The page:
A live presentation called “History Alive – Yea or Nay” – is being put on by the Livingston Players theater group, beginning this weekend. The discourse was written by Sue Tucker, who borrowed on material from historical records, and relates more to the Michigan suffrage movement than the national movement.
In Michigan, the right to vote for women passed in 1919, a year before the 19th Amendment passed in Congress, which gave women the right to vote nationally. One of the two debaters in the discourse, Jennie Ross, says that for women in Michigan, suffrage was more of a practical matter than a philosophical issue, centering on women having the same rights as men regarding property and other legal matters.
The other debater is Elyse Cron, a professor emeritus at Oakland University. She says her mother was the inspiration for her strong views on women’s rights and for deciding to do the production. Cron says her mother was born in 1900 and, thanks to the 19th Amendment, was able to vote in the presidential election of 1920.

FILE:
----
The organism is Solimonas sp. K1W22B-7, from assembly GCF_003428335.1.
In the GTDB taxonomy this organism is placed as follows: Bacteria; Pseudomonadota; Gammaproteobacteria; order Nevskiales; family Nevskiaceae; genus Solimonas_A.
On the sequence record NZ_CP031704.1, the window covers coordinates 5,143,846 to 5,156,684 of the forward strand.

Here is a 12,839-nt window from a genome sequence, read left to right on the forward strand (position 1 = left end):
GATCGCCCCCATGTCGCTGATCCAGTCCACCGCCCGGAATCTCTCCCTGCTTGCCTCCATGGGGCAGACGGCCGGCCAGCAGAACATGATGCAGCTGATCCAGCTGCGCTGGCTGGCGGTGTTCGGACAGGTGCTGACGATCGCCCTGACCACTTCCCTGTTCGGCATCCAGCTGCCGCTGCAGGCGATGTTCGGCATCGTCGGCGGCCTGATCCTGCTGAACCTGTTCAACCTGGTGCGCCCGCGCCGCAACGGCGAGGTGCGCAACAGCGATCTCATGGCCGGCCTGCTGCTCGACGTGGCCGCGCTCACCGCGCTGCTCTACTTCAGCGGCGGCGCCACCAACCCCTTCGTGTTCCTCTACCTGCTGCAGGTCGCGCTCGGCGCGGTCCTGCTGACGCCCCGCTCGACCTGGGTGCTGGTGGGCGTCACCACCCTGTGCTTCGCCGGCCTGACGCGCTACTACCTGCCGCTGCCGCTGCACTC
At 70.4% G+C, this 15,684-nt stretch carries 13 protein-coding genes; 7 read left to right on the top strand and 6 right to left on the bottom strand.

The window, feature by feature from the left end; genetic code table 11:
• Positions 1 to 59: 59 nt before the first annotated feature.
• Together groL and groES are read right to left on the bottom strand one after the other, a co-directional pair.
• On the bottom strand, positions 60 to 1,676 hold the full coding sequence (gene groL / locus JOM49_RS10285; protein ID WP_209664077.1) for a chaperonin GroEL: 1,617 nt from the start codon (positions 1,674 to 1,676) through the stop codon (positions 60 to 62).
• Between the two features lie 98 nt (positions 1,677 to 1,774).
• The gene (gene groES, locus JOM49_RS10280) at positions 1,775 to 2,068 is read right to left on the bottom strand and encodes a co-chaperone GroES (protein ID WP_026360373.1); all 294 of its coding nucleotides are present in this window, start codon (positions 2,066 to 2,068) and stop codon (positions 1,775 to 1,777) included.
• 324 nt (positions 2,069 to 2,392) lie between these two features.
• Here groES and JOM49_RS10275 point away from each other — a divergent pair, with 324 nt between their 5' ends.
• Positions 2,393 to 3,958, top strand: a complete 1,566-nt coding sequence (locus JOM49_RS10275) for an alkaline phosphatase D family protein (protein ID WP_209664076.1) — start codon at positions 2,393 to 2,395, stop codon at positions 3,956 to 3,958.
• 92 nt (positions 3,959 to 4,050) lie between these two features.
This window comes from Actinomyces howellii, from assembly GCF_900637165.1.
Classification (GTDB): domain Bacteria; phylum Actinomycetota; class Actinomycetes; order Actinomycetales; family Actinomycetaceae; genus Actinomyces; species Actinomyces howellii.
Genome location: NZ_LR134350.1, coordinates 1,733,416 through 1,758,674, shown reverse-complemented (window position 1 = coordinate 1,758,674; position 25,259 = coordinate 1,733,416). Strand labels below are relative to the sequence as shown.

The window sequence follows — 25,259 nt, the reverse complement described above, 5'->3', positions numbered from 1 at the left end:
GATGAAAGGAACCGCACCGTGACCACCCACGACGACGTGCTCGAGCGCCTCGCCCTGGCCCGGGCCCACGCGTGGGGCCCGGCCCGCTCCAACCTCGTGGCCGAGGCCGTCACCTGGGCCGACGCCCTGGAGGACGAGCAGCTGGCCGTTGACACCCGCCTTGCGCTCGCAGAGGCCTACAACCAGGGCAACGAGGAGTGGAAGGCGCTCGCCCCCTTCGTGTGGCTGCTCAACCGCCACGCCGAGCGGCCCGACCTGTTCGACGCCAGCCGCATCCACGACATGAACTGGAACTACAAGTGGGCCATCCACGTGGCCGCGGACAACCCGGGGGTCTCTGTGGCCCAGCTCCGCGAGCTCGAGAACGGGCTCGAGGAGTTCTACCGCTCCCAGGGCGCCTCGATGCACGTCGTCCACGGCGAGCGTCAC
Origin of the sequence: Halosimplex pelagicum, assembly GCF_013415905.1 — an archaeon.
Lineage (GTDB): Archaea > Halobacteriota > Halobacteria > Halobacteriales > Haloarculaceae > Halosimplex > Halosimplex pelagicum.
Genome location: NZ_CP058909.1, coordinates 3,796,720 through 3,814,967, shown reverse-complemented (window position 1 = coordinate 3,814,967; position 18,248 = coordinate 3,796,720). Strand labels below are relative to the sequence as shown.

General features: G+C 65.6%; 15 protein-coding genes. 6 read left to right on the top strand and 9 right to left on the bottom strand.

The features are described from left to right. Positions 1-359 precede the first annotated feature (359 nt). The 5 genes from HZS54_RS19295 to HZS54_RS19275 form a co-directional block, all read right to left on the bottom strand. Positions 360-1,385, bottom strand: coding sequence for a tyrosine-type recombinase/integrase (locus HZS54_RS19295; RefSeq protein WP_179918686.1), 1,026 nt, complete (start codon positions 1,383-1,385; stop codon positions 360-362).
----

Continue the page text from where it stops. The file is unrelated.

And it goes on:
The show will be presented this Friday and Saturday at 7:30 p.m., during A Taste of Brighton, and Sunday, the 14th, at 3 p.m. It will be staged a second weekend, with evening performances on Friday and Saturday, July 19th and 20th, and a matinee on Sunday, July 21st. Tickets are $10 each and can be obtained online at livplayers.org or at the CoBACH Center during regular business hours.
The CoBACH Center also has a historical exhibit on the women’s suffrage movement that is being shown concurrently with the History Alive debate. The presentation, entitled “Petticoat Patriot Exhibit”, will continue from now through August 23rd. It comes through the auspices of the Michigan Women’s History Center and displays 11 panels chronicling the history of the women’s suffrage movement in Michigan. It is free to the public. The CoBACH Center – known historically as the Old Village Hall, is located at the corner of West Main and St. Paul streets in Brighton. (TT)